Jim Kroger Cognitive Neuropsychology, Biopsychology
The neural processes that underlie social cognition, consciousness, attention, and emotion.  The nature of human reasoning; neural mechanisms of schizophrenia and depression.  Brain-to-computer interfaces.  Dr. Kroger focuses on teaching about the brain and how its physiological, neurochemical, and anatomical systems underpin human behavior and our psychological experience. He researches brain mechanisms for simple and complex information processing, and how the attention systems in the brain control information processing. He also conducts research on direct communication between the brain and computers, via EEG measures, to enable direct thought-to-computer interaction.

Justin MacDonald Engineering Psychology, Auditory Perception
The majority of Dr. MacDonald's interests include basic and applied research within the domain of auditory perception. Recent projects have focused on sound localization (how listeners are able to determine the location of a sound source), auditory scene analysis (how listeners are able to make sense of a highly confusing auditory environment), bone-conducted hearing (listening without your ears), and 3D audio technology. He also is interested in psychophysics and models of decision-making under uncertainty. He teaches cognitive psychology, graduate statistics, and computer-based experimental methodology.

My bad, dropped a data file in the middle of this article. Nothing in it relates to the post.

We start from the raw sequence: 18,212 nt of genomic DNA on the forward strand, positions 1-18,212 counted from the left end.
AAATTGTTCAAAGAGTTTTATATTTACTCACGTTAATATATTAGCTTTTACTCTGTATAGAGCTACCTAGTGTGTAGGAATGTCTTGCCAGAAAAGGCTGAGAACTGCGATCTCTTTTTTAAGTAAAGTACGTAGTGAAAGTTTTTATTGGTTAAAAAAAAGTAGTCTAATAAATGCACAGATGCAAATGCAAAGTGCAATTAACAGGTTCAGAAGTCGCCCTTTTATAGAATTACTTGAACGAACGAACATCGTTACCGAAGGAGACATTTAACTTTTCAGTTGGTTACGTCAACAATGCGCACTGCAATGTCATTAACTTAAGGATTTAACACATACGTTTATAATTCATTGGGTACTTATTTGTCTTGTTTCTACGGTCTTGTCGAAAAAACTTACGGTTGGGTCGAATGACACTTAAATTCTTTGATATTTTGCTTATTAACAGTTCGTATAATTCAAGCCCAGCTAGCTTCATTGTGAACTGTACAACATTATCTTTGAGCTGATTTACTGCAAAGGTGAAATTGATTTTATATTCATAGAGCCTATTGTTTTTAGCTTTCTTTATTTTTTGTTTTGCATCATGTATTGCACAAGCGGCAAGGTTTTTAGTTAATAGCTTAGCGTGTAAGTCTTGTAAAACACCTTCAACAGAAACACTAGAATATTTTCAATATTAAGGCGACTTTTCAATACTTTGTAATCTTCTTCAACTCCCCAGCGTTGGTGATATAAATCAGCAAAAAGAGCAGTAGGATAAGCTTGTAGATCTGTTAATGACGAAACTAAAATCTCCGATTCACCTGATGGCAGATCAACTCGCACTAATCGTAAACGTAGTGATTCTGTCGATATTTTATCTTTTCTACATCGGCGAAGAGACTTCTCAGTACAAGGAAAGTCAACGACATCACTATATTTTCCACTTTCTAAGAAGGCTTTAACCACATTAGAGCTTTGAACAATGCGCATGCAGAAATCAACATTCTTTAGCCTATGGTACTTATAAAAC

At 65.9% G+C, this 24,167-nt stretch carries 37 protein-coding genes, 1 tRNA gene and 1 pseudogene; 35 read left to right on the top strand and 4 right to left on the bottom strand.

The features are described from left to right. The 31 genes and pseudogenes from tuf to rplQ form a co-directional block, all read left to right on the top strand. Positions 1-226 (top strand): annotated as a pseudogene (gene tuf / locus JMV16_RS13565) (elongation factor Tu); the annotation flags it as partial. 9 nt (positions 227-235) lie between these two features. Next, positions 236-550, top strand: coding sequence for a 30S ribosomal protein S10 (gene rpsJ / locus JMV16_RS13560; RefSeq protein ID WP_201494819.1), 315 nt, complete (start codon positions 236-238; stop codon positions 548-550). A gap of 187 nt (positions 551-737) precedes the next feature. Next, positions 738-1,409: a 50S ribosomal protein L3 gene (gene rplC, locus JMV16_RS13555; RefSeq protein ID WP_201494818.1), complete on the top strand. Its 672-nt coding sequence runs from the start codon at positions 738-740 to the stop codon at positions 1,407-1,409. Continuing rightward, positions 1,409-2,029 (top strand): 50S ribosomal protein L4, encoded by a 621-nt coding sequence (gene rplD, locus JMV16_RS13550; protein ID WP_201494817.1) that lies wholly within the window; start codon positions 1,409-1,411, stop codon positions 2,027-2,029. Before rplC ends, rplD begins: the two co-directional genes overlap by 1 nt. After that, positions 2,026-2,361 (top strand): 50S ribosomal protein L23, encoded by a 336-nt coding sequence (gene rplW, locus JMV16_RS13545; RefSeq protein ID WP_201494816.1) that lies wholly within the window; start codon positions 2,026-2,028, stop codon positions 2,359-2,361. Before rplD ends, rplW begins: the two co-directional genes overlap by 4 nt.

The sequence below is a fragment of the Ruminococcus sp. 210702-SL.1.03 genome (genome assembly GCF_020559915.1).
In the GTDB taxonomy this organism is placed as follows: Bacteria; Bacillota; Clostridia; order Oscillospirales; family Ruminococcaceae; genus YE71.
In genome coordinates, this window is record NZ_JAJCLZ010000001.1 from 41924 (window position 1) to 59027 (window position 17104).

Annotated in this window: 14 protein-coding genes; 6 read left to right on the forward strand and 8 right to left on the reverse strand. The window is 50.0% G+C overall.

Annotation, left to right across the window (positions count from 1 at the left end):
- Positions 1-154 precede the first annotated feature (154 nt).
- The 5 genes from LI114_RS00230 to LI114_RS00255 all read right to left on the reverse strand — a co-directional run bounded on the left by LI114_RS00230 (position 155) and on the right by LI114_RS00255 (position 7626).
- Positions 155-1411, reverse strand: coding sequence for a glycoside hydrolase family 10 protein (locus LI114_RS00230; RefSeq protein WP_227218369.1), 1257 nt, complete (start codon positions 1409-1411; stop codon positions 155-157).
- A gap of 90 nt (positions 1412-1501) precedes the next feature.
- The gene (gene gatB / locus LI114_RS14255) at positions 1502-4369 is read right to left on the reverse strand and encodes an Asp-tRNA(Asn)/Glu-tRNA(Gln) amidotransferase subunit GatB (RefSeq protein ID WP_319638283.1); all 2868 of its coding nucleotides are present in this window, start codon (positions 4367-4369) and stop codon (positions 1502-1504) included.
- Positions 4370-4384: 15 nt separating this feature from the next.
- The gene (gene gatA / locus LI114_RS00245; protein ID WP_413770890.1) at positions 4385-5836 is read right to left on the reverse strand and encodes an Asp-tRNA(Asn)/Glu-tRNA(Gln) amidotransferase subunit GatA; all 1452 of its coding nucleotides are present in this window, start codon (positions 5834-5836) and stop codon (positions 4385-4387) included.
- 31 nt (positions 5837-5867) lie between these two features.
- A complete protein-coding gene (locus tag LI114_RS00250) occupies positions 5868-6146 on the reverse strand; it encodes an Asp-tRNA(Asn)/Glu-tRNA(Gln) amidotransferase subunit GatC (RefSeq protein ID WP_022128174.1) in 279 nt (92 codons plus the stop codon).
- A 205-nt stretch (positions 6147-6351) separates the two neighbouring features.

Laura Madson Social Psychology
Research in gender, teaching, and structure of the self-concept.  Dr. Madson teaches introduction to psychology, the psychology of women, human sexuality and a graduate course in the teaching of psychology. Her research focuses on the scholarship of teaching and the psychology of gender.

Michael Marks Social Psychology
Dr. Marks' interests broadly concern relationships and sexuality. One of Dr. Marks' research programs concerns the mechanisms that generate and sustain the sexual double standard, which is the idea that men and women are treated differently for engaging in sexual behavior. He is also interested in the dynamics of adult attachment relationships with close others. Finally, Dr. Marks is interested in statistics and methods, including the debate concerning statistical significance testing.